3. By: Jos\'e M. Gaspar; Minoru Osawa
    Abstract: This paper analyses a two-region model with vertical innovations that enhance the quality of varieties of the horizontally differentiated manufactures produced in each of the two regions. We look at how the creation and diffusion of knowledge and increasing returns in manufacturing interact to shape the spatial economy. Innovations occur with a probability that depends on the inter-regional interaction between researchers (mobile workers). We find that, if the weight of interaction with foreign scientists is relatively more important for the success of innovation, the model accounts for re-dispersion of economic activities after an initial stage of progressive agglomeration as transport costs decrease from a high level.
    Date: 2022–12
  4. By: Chatzinikolaou, Dimos (Democritus University of Thrace, Department of Economics); Vlados, Charis (Democritus University of Thrace, Department of Economics)
    Abstract: Purpose This paper aims to explore how the owners of less competitive micro-firms (MFs) perceive the “crisis–innovation–change management” triangle. It examines whether their understanding of these overarching entrepreneurship theory principles is inadequate compared to the relevant scientific literature. Design/methodology/approach This qualitative analysis follows principles based on the inductive method and grounded theory, thickly describing the results from research conducted in a sample of 38 tertiary-sector MFs in the Eastern Macedonia and Thrace region – one of the least developed and competitive areas across Europe. It triangulates the data with 11 respective small firms. Findings MF owners perceive the crisis as an ostensibly exogenous phenomenon, innovation as something quasi-unattainable – although vaguely significant – and change management as a relatively unknown process. This understanding lies somewhat distant from the extant literature that examines the structural nature of crises, the innovational power to exit profound restructurings and the rebalancing requisite for building new overall organizational methods to survive this internal–external transformation. In essence, the triangle crisis–innovation–change management is a blind spot for the examined MF owners as they ignore its significance as an adaptation mechanism – contrary to several direct competitors. Social implications Based on the reluctance of these individuals to cultivate their systematic business knowledge, it seems unrealistic that they would seek to pay the necessary high price for business consulting in the future. An ideal solution would be to build public entrepreneurship clinics to provide these less dynamic and adaptable organizations with free preliminary or in-depth counseling. The Institute of Local Development-Innovation could aim to provide free consulting services to reinforce organizational physiology by coordinating different socioeconomic actors. Originality/value To the best of our knowledge, this empirical research is one of the first to test the comprehension of weaker MFs – less competitive and developed in organizational terms – to the triangle crisis–innovation–change management.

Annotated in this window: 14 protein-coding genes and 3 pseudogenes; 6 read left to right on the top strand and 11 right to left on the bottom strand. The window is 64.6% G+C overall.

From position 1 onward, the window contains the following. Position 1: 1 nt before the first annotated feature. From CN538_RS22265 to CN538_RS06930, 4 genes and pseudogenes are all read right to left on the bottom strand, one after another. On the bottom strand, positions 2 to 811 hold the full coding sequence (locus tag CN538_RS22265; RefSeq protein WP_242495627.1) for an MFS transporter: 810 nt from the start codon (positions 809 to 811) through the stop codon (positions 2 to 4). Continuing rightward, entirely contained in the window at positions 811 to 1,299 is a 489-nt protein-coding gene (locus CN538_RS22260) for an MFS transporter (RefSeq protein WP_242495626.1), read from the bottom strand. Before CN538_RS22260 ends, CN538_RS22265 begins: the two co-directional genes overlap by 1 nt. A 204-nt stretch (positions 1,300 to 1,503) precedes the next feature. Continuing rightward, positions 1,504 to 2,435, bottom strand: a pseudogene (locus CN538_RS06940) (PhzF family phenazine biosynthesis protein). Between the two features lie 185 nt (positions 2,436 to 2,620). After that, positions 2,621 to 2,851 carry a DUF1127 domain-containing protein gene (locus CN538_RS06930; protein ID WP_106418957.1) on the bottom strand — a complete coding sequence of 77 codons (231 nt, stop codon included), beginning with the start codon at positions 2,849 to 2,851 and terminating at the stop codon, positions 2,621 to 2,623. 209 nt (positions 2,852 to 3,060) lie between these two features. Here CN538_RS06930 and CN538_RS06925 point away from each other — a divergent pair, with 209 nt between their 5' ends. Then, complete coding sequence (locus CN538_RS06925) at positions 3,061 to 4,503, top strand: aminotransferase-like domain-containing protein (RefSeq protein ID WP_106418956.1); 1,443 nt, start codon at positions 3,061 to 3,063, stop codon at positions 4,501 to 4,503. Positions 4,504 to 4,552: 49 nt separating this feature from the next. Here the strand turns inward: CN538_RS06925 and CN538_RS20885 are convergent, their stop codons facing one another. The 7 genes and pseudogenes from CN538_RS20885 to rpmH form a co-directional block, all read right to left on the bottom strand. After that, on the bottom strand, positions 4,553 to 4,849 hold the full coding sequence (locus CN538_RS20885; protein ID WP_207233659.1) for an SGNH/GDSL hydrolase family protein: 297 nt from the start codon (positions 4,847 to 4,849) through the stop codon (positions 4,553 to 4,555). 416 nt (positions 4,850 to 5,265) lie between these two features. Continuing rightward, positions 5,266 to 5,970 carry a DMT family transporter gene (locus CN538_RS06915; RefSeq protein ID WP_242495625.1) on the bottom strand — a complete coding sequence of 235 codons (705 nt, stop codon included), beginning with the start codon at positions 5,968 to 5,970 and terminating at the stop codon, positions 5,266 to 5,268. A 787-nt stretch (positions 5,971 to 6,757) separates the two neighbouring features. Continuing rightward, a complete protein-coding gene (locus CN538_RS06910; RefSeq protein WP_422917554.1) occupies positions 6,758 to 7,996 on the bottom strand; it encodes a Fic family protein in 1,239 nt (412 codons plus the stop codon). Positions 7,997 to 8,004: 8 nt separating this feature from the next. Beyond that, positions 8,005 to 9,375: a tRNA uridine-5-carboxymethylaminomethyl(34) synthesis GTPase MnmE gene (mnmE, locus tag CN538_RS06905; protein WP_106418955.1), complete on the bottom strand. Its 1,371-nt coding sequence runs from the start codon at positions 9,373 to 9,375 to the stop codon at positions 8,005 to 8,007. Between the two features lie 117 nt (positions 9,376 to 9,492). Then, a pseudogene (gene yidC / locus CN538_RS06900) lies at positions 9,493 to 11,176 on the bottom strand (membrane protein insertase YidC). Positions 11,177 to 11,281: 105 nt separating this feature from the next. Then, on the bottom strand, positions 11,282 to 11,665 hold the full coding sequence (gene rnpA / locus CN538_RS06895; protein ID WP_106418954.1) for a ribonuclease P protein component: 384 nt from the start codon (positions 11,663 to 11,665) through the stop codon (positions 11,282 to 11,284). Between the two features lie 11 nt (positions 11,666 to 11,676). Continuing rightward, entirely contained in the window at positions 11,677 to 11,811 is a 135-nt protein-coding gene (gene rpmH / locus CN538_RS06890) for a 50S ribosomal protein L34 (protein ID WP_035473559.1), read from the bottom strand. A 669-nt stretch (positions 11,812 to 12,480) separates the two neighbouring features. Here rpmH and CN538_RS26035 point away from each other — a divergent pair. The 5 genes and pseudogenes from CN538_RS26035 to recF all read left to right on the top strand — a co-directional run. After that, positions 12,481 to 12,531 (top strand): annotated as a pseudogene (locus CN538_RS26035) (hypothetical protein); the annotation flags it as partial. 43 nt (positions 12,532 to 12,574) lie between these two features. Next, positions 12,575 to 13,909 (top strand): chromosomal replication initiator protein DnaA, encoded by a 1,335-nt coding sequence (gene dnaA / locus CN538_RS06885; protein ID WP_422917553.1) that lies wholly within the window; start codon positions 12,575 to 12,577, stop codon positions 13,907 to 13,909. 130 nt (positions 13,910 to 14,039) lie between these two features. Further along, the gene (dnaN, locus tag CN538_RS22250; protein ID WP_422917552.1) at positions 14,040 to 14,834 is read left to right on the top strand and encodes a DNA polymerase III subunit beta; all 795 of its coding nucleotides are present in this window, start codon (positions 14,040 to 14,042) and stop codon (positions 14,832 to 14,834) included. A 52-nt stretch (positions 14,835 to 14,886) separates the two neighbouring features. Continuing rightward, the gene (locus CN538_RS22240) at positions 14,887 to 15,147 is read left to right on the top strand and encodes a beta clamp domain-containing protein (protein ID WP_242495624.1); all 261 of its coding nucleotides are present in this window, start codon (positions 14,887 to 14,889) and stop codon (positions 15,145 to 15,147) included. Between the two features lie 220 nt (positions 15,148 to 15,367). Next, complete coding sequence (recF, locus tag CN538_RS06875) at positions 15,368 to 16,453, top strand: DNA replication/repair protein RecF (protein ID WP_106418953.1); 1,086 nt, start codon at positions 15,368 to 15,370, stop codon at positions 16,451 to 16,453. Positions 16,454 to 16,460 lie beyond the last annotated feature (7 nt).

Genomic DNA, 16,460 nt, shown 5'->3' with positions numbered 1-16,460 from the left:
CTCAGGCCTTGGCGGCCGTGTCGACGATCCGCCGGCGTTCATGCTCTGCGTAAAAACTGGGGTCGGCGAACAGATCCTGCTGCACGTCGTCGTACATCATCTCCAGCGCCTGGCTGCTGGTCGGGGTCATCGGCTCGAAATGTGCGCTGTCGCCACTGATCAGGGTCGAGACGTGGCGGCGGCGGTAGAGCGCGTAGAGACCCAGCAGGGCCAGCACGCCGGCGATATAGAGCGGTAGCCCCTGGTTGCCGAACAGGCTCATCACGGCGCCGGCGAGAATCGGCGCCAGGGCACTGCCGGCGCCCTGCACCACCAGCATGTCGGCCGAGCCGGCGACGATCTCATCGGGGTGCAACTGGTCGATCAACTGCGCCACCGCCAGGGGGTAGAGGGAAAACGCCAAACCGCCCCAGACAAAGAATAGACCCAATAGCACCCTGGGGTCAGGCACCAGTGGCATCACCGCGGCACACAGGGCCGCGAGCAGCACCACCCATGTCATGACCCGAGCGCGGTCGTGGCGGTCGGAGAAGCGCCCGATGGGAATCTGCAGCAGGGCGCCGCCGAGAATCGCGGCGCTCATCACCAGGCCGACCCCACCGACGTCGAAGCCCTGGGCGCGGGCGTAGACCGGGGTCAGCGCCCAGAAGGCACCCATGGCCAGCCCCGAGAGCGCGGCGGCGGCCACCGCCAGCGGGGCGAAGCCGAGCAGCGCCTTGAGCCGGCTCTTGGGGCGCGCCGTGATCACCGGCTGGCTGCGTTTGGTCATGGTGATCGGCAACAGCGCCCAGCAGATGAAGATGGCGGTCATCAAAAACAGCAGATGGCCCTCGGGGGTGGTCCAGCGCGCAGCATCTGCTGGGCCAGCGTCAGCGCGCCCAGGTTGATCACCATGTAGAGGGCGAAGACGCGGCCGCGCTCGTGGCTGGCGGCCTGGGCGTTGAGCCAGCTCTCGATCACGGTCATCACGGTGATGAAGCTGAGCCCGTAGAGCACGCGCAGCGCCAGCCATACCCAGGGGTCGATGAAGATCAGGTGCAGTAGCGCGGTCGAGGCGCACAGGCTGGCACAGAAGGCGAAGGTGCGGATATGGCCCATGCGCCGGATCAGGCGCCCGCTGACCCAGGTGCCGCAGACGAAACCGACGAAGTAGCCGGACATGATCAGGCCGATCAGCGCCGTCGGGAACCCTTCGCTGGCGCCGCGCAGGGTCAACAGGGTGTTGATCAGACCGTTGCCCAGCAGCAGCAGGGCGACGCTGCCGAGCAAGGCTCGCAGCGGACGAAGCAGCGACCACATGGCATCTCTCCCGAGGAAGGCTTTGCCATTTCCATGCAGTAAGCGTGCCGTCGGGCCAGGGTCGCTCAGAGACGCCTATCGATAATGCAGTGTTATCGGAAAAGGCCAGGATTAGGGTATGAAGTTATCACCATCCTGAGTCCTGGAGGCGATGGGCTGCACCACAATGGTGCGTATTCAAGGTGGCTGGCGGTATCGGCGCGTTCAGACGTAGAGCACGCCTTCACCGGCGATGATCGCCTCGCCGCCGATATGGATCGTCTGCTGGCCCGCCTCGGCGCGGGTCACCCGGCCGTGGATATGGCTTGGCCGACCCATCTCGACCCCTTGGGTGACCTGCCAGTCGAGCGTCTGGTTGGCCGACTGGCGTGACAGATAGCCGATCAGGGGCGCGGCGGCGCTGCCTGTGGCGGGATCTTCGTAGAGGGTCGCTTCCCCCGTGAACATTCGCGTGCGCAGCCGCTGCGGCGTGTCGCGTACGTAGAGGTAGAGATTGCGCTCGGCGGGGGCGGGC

Keywords: Entrepreneurship; Micro-firms; Crisis; Innovation; Change management; Entrepreneurship reinforcement policy
    JEL: L26 L53 O10
    Date: 2022–10–03